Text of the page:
The overall build quality looks to be solid, and the material is definitely robust, standing up well to scuffs from the bike being leant against walls. The zip runs smoothly and freely, too.
Price-wise, at just £19.99 the Topeak Elementa is decent value for money compared with others we've reviewed recently.
For instance, the Restrap Tool Pouch that I reviewed in the spring is £32.99 for a bag of a similar size (0.6L), and it closes via a flap and strap rather than a zip. Then again, it is handmade in the UK and comes with a lifetime warranty.
The PNW Components Satellite Saddle Bag is is a similar size but again more expensive at £35. To open it you need to undo the strap, which means it comes away from the bike – that's where those 'wing straps' come into play on the Topeak. PNW Components no longer has it on its website, though it's available on eBay for £36.99.
Being a good size and well made means that the Elementa has spent many miles across my road and gravel bikes. The size is spot on for all of my ride tools, and the price is competitive too.
Competitively priced and well-specced bag big enough to carry your essentials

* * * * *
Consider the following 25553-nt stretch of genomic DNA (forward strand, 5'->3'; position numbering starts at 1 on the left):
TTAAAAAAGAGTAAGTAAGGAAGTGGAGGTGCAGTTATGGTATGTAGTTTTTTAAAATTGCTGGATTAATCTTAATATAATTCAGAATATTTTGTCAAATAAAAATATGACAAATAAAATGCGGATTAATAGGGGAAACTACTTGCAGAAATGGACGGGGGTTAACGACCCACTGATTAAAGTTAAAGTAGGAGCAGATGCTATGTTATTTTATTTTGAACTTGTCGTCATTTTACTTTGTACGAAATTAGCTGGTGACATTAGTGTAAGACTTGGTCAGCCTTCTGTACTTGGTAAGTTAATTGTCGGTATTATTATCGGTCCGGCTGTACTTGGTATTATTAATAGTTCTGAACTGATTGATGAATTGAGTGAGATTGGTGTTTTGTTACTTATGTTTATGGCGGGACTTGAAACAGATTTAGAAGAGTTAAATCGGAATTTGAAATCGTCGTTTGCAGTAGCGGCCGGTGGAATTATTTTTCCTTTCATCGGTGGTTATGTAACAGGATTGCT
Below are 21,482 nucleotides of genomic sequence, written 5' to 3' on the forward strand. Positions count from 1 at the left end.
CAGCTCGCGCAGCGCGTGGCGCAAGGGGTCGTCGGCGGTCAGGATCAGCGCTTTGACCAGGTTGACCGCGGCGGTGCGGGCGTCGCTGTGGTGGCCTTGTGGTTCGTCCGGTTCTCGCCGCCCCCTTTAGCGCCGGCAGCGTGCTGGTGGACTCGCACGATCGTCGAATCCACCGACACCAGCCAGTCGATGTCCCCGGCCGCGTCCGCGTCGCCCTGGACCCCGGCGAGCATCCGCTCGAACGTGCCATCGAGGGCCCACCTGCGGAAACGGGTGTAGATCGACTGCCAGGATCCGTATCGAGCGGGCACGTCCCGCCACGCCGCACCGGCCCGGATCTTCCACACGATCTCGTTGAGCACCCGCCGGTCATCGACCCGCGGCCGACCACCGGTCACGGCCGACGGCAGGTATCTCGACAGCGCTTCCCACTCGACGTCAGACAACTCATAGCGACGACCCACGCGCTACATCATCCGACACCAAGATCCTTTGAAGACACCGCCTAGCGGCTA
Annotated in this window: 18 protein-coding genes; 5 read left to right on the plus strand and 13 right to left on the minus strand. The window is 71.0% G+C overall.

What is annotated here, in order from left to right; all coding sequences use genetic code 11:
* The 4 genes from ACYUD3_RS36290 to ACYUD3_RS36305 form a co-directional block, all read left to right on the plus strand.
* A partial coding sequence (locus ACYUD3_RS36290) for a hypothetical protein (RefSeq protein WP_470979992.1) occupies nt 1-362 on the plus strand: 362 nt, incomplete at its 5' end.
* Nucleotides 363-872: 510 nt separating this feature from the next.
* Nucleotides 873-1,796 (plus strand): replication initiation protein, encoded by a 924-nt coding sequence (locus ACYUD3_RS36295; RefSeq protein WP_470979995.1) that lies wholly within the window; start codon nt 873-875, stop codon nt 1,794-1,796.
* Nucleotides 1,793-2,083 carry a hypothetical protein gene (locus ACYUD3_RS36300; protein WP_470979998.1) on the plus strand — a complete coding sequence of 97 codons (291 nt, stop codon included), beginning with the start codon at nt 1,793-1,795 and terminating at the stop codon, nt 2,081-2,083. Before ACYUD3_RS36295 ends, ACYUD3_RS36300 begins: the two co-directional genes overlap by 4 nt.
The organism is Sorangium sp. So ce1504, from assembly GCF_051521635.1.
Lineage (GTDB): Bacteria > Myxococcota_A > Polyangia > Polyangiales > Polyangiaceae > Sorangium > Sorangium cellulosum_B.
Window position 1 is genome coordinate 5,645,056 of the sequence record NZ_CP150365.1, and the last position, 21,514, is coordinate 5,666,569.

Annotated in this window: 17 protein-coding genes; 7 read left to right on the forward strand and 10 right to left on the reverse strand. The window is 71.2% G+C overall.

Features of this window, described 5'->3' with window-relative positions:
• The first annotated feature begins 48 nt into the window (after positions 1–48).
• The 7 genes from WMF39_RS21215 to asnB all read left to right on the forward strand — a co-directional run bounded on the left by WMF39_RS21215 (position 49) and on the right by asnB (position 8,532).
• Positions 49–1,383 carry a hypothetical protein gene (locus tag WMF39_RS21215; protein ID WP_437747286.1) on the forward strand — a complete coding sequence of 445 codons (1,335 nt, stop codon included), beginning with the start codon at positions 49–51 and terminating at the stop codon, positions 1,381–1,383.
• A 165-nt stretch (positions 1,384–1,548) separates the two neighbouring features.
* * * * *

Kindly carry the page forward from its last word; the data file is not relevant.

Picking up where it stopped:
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road.cc test report
Make and model: Topeak Elementa Seatbag M
Size tested: Medium
Tell us what the product is for and who it's aimed at. What do the manufacturers say about it? How does that compare to your own feelings about it?
Topeak says, "Ultra compact seat bag is hidden under that saddle with hook and loop fastening strap to carry inner tube and tire levers for a safe and secure ride. Built-in anti-slip fabric provides mounting security. Three sizes and two colors available."
This medium bag is an ideal size for carrying the majority of the tools you'll need for your ride, and it fits securely too.
Tell us some more about the technical aspects of the product?
MATERIAL: 1000D Polyester, water repellent and stain resistant / Aluminum ring
MOUNT: Saddle rails
0.2 L (XS)
0.3 L (S)
0.5 L (M)
ATTACHMENT: Hook and loop fastening strap (Rail Wing System)
10.5 x 7 x 2.7 cm / 4.1" x 2.8" x 1.1" (XS)
10.5 x 7 x 5.5 cm / 4.1" x 2.8" x 2.2" (S)